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Libba Cotten Brings Folk Music to the Masses

All this month we’re bringing you stories from North Carolina’s black history. Check back here each week day for a new tidbit from our state’s African American’s past.

Libba CottenPerhaps best known for teaching the world “Freight Train” and many other songs, Libba Cotten’s “parlor ragtime” style was no less elegant for the guitar being turned upside down and the thumb and finger roles being reversed. Born and raised in an area that would eventually be incorporated as Carrboro, Cotten grew up near the railroad tracks, which inspired her to write “Freight Train” at age 11.  Cotten moved around the country during her early married life, only to divorce and settle in Washington, D.C. once her daughter was married. While doing domestic work for the family of composer and folklorist Ruth Crawford Seeger, Cotten idly picked up a guitar and revealed herself to be precisely the kind of native player the Seegers held up as an ideal.  By then she was more than 60 years old. Seeger’s son Mike recorded her songs, releasing them just in time for the Folk Revival of the early 1960s.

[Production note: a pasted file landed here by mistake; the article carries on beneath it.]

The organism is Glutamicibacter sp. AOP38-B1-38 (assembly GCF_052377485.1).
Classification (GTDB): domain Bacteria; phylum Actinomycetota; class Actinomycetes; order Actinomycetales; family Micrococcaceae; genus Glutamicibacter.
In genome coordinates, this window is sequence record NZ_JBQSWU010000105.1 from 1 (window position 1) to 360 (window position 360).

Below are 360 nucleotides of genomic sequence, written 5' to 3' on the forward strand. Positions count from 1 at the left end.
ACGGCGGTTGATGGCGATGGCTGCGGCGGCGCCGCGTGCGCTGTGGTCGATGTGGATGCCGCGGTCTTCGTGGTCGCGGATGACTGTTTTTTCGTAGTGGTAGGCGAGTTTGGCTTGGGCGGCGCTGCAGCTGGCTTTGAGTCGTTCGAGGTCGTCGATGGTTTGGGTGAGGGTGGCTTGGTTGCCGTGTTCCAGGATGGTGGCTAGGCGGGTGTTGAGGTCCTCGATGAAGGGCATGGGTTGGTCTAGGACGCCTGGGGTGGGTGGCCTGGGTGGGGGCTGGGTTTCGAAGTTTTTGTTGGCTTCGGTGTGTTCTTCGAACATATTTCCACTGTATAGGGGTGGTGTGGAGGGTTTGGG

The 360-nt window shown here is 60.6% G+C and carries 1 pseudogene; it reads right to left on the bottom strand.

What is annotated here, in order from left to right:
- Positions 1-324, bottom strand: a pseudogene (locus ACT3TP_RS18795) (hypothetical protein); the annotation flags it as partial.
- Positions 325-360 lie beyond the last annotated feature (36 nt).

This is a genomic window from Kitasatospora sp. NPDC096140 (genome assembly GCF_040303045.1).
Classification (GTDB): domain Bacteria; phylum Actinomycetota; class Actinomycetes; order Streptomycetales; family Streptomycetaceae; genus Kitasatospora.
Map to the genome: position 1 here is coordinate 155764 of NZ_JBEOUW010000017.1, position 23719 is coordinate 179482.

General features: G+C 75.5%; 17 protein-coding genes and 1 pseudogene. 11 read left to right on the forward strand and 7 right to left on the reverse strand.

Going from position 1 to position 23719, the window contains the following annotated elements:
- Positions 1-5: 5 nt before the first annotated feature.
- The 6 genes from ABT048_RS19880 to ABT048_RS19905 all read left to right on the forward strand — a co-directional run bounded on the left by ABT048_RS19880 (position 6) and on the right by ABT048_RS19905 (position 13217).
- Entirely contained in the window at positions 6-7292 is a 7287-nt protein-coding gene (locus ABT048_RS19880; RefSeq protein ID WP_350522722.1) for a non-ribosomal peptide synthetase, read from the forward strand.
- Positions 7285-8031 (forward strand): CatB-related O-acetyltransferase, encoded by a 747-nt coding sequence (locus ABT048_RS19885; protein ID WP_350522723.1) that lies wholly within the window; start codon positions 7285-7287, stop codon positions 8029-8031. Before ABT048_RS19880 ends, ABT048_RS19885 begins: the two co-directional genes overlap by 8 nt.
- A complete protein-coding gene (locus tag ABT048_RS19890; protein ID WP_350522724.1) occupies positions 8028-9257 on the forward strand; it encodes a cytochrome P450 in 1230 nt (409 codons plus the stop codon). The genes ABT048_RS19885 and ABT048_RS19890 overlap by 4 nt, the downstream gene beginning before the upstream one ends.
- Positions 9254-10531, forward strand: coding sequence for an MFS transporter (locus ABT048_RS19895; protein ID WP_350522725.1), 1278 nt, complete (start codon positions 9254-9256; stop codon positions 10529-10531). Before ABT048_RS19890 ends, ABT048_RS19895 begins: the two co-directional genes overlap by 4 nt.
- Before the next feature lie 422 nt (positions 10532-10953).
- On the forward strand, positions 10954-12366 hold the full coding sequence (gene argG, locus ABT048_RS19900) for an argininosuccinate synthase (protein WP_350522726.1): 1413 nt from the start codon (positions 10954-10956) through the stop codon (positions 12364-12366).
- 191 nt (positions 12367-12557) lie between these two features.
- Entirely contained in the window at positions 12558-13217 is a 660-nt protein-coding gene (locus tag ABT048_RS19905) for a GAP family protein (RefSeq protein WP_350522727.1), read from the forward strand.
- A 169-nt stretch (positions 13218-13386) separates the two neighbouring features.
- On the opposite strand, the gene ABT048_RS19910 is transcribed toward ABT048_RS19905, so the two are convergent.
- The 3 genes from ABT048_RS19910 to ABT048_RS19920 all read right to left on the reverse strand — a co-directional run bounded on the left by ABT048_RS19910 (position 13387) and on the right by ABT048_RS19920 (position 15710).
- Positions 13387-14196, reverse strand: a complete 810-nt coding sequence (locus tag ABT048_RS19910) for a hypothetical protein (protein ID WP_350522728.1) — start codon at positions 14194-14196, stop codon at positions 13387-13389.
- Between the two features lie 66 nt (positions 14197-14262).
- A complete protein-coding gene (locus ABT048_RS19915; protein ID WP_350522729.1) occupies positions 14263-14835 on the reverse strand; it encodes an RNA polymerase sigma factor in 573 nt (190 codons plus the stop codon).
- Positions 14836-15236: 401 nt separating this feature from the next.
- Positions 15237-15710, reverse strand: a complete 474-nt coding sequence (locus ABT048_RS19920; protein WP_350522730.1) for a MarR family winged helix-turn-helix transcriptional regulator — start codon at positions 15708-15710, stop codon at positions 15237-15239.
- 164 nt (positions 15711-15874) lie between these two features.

Thousands of middle class youngsters learned “Freight Train” as their first foray into finger picking. Cotten spent the rest of her life as a traveling entertainer, and she won a Grammy in 1984 at the age of 91.

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